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Is the pre-IDE process worth the time investment?

on May 11, 2011

An Investigational Device Exemption (IDE) approval is necessary before conducting FDA sanctioned medical device clinical trials. Companies often (around 200 times per year) utilize an informal pre-IDE process as a precursor to the IDE application for the purpose of gaining insight from their FDA review team and presenting their product and testing or clinical plan. But, what seems like a no-brainer is not right for all projects, and a company needs to know to drop the informal interaction when it no longer serves its purpose.

Clinical study protocols can be complicated, with many nuances that may not be obvious in a written document. An opportunity to meet face-to-face and explain your device and protocol to the FDA review team, who has responsibility for approving your clinical study, makes obvious sense. The FDA “officially” encourages sponsor companies to contact the agency to obtain further guidance prior to IDE submissions to speed the regulatory process and minimize delays in the development of useful devices intended for human use.

According to the FDA, however, the Office of Device Evaluation (ODE) has received complaints from the device industry indicating that the pre-IDE process, in some instances, was so burdensome and time consuming as to jeopardize future participation in the program.

So, what can make pre-IDEs burdensome?

  1. Set-up Time.

    Typically, there is a 60-day lead time to set up a meeting. And, that is after a pre-IDE submission package is officially received at the FDA. This compares to a 30-day duration for the full IDE submission, which is a more comprehensive review.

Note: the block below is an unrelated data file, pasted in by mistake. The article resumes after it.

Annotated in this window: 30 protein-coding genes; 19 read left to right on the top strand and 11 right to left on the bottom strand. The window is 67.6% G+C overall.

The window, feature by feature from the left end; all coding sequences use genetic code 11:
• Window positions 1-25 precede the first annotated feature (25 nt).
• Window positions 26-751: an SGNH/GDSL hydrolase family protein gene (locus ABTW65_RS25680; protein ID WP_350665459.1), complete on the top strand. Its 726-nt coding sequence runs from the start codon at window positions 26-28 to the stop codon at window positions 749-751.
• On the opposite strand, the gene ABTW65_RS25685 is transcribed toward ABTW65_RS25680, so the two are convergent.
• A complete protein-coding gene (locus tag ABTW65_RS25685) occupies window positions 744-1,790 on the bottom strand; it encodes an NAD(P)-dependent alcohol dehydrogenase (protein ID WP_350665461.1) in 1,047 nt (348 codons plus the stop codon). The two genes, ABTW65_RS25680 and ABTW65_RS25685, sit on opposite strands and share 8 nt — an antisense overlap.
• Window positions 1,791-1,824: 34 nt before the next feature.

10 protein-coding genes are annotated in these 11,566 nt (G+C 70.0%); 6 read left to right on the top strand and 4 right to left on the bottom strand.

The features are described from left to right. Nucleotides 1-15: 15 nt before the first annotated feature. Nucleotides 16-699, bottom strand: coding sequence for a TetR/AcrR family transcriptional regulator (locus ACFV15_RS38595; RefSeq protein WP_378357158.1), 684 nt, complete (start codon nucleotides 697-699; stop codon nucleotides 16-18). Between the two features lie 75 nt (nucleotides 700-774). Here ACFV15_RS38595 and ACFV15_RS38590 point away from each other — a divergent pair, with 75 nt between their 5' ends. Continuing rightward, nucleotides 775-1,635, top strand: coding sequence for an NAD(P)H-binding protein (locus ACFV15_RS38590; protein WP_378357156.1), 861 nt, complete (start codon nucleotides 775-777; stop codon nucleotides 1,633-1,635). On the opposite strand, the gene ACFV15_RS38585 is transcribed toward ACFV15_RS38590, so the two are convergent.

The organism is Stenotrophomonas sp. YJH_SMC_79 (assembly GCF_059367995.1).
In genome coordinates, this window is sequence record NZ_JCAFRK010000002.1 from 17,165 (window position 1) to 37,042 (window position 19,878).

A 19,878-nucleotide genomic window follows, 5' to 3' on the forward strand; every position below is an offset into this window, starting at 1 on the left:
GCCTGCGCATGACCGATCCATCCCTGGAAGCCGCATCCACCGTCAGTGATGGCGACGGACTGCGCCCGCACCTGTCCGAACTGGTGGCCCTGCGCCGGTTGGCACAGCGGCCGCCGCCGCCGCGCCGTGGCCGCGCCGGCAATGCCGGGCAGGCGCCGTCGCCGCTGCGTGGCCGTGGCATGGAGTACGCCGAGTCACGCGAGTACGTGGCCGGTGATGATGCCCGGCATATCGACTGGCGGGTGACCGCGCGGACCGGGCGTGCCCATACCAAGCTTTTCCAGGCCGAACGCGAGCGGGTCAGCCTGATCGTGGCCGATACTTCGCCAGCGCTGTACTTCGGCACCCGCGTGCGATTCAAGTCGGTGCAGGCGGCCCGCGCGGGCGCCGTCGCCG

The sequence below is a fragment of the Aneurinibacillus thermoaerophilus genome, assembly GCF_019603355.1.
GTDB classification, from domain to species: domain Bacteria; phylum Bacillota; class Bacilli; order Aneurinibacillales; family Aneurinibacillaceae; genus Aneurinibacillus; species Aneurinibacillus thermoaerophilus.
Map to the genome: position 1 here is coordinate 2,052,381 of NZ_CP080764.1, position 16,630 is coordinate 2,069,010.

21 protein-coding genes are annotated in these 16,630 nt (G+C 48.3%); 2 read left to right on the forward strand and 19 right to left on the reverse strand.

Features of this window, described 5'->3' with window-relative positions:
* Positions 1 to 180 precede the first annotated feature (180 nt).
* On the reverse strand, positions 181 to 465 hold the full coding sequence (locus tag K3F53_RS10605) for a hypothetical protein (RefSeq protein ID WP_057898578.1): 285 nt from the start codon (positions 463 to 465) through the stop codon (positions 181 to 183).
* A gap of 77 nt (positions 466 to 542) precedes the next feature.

2. Open-ended Questions.

    The FDA may have a series of questions that come out of a pre-IDE interaction that do not get fully answered during the course of a one-hour meeting. It becomes very challenging to schedule a follow-up meeting for closure on these questions. Even scheduling a conference call will typically take an additional 60 days after FDA receipt of the company’s response to questions (if the FDA agrees to meet again).

  3. Lack of Commitment.

    The informal pre-IDE pathway was intended to provide for a dialogue and avoid bureaucratic responses since the input is non-binding. Unfortunately, this can lead to various members of the FDA team providing conflicting input, and if the team changes, then the guidance can become obsolete. There are binding pre-IDE processes (Determination and Agreement) as part of the FDA Modernization Act, but these formal meetings provide little advantage over a full IDE submission.

  4. Subjectivity.

    Pre-IDE meetings are as good as the FDA team leader (lead reviewer). A good team leader organizes her team’s thoughts into a cogent and unified response and tries to bring closure during the meeting. Unfortunately, the good team leaders are becoming rare. The end result is often that a company leaves a pre-IDE meeting with more questions than answers.

So, what if you disagree with the input received at a pre-IDE meeting? According to the FDA, “If IDE sponsors disagree with the advice provided through this process, resolution should be sought by submission of the formal IDE as it is only through this type of application that an official Agency determination is made.” There are diminishing returns when a company works too hard to gain closure during a pre-IDE. If you don’t get satisfactory answers to your questions or are getting sidetracked with FDA questions that seem divisive, move on to the full IDE submission.

Also, there are three instances where the pre-IDE process is not helpful:

  1. Once an IDE application has been filed, a pre-IDE submission on specific questions is no longer fruitful.

  2. If you have not formalized the basics of your testing battery or your study design, you will likely not receive meaningful comment.

  3. Not useful as a “pre-review” of data.

Pre-IDE meetings are worthwhile for the most part for no other reason than to establish a rapport with the FDA review team and present the product design and protocol intricacies. But, you need to appreciate the two-month time expenditure and the limiting returns if you go back to the well after an initial meeting. If you are being dealt bad cards by your FDA review team, it’s better to put the FDA on the 30-day IDE clock and call their hand. The end result may not be completely to your satisfaction, but you will save time and wasted resources.

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